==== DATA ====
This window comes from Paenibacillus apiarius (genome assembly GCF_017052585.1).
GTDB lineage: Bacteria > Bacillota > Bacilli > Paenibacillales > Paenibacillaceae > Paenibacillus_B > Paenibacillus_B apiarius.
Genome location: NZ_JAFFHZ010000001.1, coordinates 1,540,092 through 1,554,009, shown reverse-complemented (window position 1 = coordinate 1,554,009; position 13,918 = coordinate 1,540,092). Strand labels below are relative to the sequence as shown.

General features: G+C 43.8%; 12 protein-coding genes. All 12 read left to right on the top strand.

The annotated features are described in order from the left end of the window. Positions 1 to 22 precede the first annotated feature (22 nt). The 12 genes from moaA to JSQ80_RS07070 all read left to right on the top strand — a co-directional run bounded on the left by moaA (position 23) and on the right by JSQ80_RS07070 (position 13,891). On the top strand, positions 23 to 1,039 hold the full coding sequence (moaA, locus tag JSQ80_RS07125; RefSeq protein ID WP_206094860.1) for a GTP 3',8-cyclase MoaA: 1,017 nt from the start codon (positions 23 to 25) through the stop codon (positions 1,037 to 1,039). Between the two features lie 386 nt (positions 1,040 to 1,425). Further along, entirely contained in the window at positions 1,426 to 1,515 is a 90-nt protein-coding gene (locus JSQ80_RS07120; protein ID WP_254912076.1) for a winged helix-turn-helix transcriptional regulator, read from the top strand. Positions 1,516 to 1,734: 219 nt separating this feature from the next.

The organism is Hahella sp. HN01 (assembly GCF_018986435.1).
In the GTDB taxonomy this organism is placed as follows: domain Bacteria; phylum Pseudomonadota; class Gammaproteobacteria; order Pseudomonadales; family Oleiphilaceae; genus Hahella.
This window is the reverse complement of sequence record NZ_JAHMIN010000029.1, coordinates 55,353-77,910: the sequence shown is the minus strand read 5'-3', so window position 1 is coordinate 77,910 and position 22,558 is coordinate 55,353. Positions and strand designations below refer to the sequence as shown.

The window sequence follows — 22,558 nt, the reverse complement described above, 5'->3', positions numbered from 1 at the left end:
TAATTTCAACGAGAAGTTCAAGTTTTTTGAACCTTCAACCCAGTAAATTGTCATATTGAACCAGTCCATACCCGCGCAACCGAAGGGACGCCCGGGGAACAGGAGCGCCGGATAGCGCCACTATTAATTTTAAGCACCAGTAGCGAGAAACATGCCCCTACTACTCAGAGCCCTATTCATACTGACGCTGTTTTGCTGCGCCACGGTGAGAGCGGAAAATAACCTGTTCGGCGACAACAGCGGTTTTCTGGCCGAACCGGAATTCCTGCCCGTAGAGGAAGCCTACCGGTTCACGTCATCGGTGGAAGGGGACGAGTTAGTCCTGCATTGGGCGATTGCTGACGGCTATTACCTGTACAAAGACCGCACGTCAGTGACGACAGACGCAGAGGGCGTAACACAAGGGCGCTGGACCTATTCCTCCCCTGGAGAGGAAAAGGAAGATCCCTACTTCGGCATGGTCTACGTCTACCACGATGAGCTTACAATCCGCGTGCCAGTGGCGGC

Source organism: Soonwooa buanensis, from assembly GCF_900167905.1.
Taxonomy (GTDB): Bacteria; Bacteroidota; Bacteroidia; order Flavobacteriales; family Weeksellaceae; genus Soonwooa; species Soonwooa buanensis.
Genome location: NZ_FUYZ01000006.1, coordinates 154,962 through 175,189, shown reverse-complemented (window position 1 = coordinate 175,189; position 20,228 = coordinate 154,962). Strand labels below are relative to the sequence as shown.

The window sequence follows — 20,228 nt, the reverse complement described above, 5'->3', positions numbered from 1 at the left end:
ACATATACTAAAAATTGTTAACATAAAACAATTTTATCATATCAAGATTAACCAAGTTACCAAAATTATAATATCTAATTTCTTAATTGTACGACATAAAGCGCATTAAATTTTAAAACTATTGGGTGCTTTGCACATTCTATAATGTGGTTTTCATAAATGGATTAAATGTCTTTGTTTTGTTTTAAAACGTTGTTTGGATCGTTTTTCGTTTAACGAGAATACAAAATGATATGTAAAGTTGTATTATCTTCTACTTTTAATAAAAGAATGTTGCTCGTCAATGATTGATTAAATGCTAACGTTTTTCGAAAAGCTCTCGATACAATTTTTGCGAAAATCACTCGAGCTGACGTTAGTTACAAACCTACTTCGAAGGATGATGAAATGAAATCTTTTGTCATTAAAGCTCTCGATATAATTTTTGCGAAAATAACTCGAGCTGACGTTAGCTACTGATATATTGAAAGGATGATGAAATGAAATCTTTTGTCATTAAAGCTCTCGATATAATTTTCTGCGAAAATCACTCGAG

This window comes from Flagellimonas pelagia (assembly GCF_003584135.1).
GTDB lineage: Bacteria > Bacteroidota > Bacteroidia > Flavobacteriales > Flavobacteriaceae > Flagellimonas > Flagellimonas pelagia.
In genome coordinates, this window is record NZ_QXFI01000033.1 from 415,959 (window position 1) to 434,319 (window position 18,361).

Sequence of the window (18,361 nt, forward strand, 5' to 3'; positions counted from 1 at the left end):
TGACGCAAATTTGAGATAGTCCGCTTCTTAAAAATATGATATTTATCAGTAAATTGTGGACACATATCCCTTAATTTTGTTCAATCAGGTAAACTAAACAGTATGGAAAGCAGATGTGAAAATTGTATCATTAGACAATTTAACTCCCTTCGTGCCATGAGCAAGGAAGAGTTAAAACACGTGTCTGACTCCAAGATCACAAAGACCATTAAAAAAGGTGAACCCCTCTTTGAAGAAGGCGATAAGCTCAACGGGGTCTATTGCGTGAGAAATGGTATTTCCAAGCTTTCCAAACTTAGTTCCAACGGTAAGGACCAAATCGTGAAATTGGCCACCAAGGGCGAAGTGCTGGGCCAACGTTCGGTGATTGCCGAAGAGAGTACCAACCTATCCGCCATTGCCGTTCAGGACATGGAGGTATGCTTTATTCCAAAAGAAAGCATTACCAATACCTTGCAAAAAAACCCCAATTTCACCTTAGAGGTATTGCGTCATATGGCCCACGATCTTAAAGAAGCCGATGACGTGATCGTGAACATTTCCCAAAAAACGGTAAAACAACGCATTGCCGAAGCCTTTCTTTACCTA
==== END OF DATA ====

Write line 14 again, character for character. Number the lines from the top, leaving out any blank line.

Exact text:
The window sequence follows — 20,228 nt, the reverse complement described above, 5'->3', positions numbered from 1 at the left end: